Digitization as an opportunity to increase efficiency in small and medium sized breweries
By the end of the 1990s, most national beer markets (with the notable exceptions of China and Germany) were dominated by two or three players, most of whom were national champions who shared more than 80 percent of the market. This dominance, coupled with the high costs associated with long-distance beer trade and persistent national differences in consumer preferences, beers, drinking habits, taxation and regulation, allowed limited integration across national markets. This was reflected in the low concentration of global beer production around the turn of the millennium. The world's top five breweries accounted for only 25 percent of world beer production in 1998.
In recent years, however, there has been a dramatic catching-up process in terms of the global concentration and internationalization of the brewing industry. The top 5 players in the global beer market accounted for almost half of the world's beer production in 2010, and the brewing industry, once an archetype of a "multinational industry" with significant pressure for local production and local-flavored products, is gradually becoming one of " global industry "has become in the enterprise mainly through the introduction of global brands and use of synergies in marketing and sales.
After three comparatively stable years, total sales in 2017 slumped by 2.5 percent year-on-year to 93.5 million hectoliters, as the Federal Statistical Office announced. Unlike in previous years, exports this time could not compensate for the lower beer thirst in Germany. Instead, exports to countries outside the EU and overseas fell sharply by 4.1%. Especially in China, the market should be saturated. While the beer per capita consumption at the beginning of the 1990s was 143 liters, it has steadily dropped to 106 liters. But dropping beer consumption alone is not the only challenge breweries face nowadays.
A new Trend
Craft beer has long been a fixture in the German beer market. At least from the point of view of attention. Not however by volume. According to the latest market research report released by Technavio, the craft beer market in Europe is expected to accelerate at a CAGR of over 9% during the forecast period. The rising number of breweries is one of the key factors triggering the growth of the market. Since it is still rather niche to insignificant. What the various premium brands always pretended and tried to convey via advertising - beer as a cult drink; Beer consumption as a beer treat - Craft beer solves it: the drink is the focus and is not just a companion to the action. The different varieties offer variety to try rather than simplicity to consume. Beer becomes an intellectual or at least intelligent subject of interest.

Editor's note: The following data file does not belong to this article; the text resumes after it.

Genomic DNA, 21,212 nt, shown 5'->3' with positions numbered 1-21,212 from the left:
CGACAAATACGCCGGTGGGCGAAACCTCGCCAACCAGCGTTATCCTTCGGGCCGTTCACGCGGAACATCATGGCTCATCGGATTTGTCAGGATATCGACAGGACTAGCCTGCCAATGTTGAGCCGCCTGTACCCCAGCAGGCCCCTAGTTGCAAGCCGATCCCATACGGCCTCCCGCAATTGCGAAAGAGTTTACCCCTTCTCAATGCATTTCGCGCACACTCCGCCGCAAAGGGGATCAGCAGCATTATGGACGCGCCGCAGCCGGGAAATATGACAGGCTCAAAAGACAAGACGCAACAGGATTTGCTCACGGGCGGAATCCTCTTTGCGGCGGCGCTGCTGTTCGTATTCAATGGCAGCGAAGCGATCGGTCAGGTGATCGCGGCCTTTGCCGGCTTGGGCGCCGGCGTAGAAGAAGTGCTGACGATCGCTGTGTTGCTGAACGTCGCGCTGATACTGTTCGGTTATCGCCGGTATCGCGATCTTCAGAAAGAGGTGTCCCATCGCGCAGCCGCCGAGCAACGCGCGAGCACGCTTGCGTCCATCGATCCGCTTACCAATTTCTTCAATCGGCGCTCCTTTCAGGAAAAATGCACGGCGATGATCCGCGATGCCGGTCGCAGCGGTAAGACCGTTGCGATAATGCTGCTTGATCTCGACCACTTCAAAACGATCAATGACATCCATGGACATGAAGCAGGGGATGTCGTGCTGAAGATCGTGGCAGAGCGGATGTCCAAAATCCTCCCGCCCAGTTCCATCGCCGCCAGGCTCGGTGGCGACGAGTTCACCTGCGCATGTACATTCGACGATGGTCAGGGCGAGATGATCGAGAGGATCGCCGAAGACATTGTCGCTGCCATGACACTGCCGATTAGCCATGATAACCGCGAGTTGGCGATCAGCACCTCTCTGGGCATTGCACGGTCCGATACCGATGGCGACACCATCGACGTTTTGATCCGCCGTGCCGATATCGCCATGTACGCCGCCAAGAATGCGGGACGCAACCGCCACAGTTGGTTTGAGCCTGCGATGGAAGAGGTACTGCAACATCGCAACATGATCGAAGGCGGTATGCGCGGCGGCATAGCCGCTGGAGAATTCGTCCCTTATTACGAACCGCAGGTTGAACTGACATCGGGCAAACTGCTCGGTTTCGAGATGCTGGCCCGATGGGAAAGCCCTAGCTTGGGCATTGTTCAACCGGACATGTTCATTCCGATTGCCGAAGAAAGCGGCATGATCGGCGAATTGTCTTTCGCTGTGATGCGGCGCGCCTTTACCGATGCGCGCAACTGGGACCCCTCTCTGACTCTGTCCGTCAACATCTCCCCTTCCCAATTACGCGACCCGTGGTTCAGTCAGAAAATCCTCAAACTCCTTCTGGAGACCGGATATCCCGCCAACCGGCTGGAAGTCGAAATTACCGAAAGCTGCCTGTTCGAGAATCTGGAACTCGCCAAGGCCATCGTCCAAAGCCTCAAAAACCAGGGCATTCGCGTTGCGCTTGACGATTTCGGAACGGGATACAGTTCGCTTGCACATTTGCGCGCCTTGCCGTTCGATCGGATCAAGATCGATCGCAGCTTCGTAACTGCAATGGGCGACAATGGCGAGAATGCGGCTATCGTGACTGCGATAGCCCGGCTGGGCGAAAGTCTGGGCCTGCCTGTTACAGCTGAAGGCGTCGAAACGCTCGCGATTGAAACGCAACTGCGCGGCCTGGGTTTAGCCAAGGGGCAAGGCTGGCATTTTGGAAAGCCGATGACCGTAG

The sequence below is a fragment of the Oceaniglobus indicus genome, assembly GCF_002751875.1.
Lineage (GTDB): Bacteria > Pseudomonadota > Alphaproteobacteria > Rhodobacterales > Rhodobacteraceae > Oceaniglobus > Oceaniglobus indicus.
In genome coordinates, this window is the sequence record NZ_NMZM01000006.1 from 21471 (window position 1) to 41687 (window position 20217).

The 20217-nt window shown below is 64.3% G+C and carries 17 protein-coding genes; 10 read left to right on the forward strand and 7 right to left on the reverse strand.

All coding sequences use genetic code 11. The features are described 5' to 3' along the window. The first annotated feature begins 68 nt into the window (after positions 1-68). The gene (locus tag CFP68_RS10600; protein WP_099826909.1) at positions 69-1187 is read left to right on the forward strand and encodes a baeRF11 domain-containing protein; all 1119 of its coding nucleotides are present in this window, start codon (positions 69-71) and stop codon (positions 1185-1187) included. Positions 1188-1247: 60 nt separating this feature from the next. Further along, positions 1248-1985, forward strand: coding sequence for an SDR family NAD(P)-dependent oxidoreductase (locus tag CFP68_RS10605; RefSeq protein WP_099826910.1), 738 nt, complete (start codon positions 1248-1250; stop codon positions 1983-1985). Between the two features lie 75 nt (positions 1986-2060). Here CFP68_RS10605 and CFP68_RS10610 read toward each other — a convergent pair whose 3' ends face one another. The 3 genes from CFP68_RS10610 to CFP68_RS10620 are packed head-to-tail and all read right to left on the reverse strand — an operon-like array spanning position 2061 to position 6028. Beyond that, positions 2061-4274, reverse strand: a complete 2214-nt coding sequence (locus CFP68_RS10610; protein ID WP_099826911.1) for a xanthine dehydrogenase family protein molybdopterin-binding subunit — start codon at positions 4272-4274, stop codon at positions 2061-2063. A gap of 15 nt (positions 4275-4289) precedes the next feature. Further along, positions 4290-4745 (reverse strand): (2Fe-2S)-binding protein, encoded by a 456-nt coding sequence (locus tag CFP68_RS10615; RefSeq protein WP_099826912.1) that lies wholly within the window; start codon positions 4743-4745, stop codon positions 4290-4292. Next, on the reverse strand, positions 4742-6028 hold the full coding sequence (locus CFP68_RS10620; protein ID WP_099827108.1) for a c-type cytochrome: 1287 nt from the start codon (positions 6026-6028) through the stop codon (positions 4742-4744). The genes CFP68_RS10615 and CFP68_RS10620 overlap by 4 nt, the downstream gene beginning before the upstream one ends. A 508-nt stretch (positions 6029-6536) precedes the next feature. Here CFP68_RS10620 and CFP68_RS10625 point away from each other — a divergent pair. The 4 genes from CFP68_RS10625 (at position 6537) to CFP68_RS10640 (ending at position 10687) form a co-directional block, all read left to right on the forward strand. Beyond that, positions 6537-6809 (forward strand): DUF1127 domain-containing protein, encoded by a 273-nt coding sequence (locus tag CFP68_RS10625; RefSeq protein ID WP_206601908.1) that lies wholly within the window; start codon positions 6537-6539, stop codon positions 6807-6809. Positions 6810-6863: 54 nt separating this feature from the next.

Overcoming the Challenges
If you want to improve efficiency in your company, you need good cooperation and communication. Breweries face a variety of challenges today. The amount of different varieties is increasing more and more, at the same time the cost competition is increasing in the competitive struggle. The way to make beer production more flexible and cost-effective leads to a continuous digitization of the brewing system - along the entire value chain: from incoming goods to outgoing goods, from the production to the ERP level. Because when all production steps interact optimally and all plant components communicate reliably with each other, flexibility increases and costs are reduced. It is necessary to gather the necessary knowledge of employees and systems. In addition, one has to face the requirements of avoiding failures, defects and quality losses or minimizing their consequences and thus continuously improving processes along the entire value chain. Topics like Planning, Condition Based Monitoring, Quality Management and Predictive Maintenance are very important factors. The availability of digital solutions in the beverage factory therefore holds great potential; all processes and data along the entire value chain can be networked. By intelligently analyzing and linking the data with the knowledge of man and machine, the efficiency of the systems can be significantly increased. This creates real added value. Further improvements of low consumption of filter aids, water and cleaning media or minimizing additional production losses during grade changes are a great opportunity to increase overall effectiveness.
Reference Use Case
Breweries meet that challenge by creating new products to hold existing and gain new customers. In our example we are looking at a family owned brewery with two main products (Kölsch and Pilsener). Individual offerings have been added alongside their main brands; from alcohol free to lemonade-infused beers.
Here some figures, further describing the operation:
Manufacturing Plants: 2
No. of Products: 13
Product Variations: 39 (Formats, Packaging)
Production Volume: ca. 400.000 Hektoliter
In such an operation, flexibility of the equipment and the knowledge of the operators is key. While main products / formats easily run 50%, others might only be running for just a few hours a week. Changing machine setups for the different formats, preparing for the individual label requires fast change-overs. For smooth operation, well planned maintenance needs to be kept in mind in order to ensure overall equipment effectiveness.
In this concrete example the digitally recording of the individual machine states allows the operator to exactly determine bottlenecks and define corrective measures in case of e.g. repeating errors. Digital assisted utility monitoring also enables the operator to get a clear visibility on the total costs of production. As the food and beverage industry requires suitable track&trace solution, digital solutions allow gathering full production reports and proper root cause analysis.